US: OFAC issues new Syria General License and new and amended FAQs

On May 12, 2022, the U.S. Treasury Department’s Office of Foreign Assets Control (“OFAC“) issued Syria General License No. 22 (“GL 22“), authorizing certain activities in particular sectors of the Syrian economy that are otherwise prohibited under the Syrian Sanctions Regulations (31 CFR Part 542, “RSS“) in specific areas of Syria not controlled by the Assad regime. According to the U.S. Department of Disclosures Press release, GL 22 was released in support of the Biden administration’s strategy to defeat ISIS by promoting economic stabilization in areas previously controlled by ISIS. OFAC has also released new and amended frequently asked questions (“FAQs“) regarding the purpose and scope of GL 22. Please find below a summary of these developments.

GL 22 authorizes transactions that are “usually incidental and necessary” to activities in the following economic sectors in the northeast and northwest regions of Syria identified in the annex to GL 22:

  • agriculture;
  • information and telecommunications;
  • power grid infrastructure;
  • construction;
  • finance;
  • clean energy;
  • transport and storage;
  • water and waste management;
  • health services;
  • education;
  • manufacturing; and
  • commerce (collectively, the “Authorized Sectors”).

In addition, GL 22 also includes authorization to purchase refined petroleum products of Syrian origin for use in Syria, as long as such transactions are usually incidental and necessary to give effect to activities in authorized sectors.

FAQ 1043 provides an illustrative list of activities authorized by GL 22.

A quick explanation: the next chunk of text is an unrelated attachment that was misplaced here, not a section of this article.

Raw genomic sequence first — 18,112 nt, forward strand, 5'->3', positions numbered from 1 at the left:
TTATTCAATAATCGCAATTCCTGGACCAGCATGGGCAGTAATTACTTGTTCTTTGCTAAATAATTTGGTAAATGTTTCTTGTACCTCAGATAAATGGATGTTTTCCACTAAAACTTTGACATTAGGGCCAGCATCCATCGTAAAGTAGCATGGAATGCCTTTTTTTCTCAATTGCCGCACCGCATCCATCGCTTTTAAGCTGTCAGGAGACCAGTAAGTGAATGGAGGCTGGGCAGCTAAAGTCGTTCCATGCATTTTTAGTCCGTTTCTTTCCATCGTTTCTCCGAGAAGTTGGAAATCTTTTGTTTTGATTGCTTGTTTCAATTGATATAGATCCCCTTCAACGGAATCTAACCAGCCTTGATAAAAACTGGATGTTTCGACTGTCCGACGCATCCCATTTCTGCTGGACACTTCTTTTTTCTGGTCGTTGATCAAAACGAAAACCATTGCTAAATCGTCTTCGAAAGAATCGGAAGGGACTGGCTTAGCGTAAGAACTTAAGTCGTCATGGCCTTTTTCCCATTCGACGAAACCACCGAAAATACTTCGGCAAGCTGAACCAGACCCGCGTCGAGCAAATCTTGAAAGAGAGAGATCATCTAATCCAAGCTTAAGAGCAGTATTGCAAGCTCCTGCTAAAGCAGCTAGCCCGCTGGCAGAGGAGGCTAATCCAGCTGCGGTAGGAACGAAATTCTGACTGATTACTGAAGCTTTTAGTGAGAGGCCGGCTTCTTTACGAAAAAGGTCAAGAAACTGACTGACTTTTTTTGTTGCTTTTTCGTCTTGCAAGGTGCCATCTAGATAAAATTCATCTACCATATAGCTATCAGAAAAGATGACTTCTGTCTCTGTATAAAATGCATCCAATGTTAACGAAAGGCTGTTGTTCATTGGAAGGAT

Note that:

  • GL 22 made not remove or modify any sanctions imposed on the Assad regime or remove prohibitions on dealing with the Syrian government (see FAQ 1042).
  • The areas in northeast and northwest Syria in which activities are permitted are defined in the annex to GL 22 (see also FAQ 1045).
  • Financial institutions and funds transfer companies registered in the United States may process funds transfers on behalf of third country entities in support of activities in the sectors permitted under GL 22 based on compliance of the initiator of the transfer and on information obtained in the course of their ordinary activity, unless there is reason to suspect that the transfer is not authorized by GL 22 (see FAQ 1044).
  • Non-U.S. Persons will not be subject to secondary sanctions risk for engaging in or facilitating activities permitted under GL 22 or transactions that are ordinarily incidental and necessary to give effect to activities permitted by GL 22. ( See FAQ 1043 and the change FAQ 884.)


Author
Alison J. Stafford Powell

Alison Stafford Powell has considerable experience in advising businesses on outbound cross-border trade compliance in the areas of export controls, trade and financial sanctions, anti-terrorism controls, anti-bribery and anti-money laundering rules, US anti-boycott and US laws. restrictions on foreign investment. With experience also in EU and UK trade restrictions, she helps non-US businesses manage compliance obligations and conflicting risks under US and EU trade rules. She is a dual qualified British-American lawyer and has worked in the firm’s offices in London, Washington, DC and Palo Alto since 1996.

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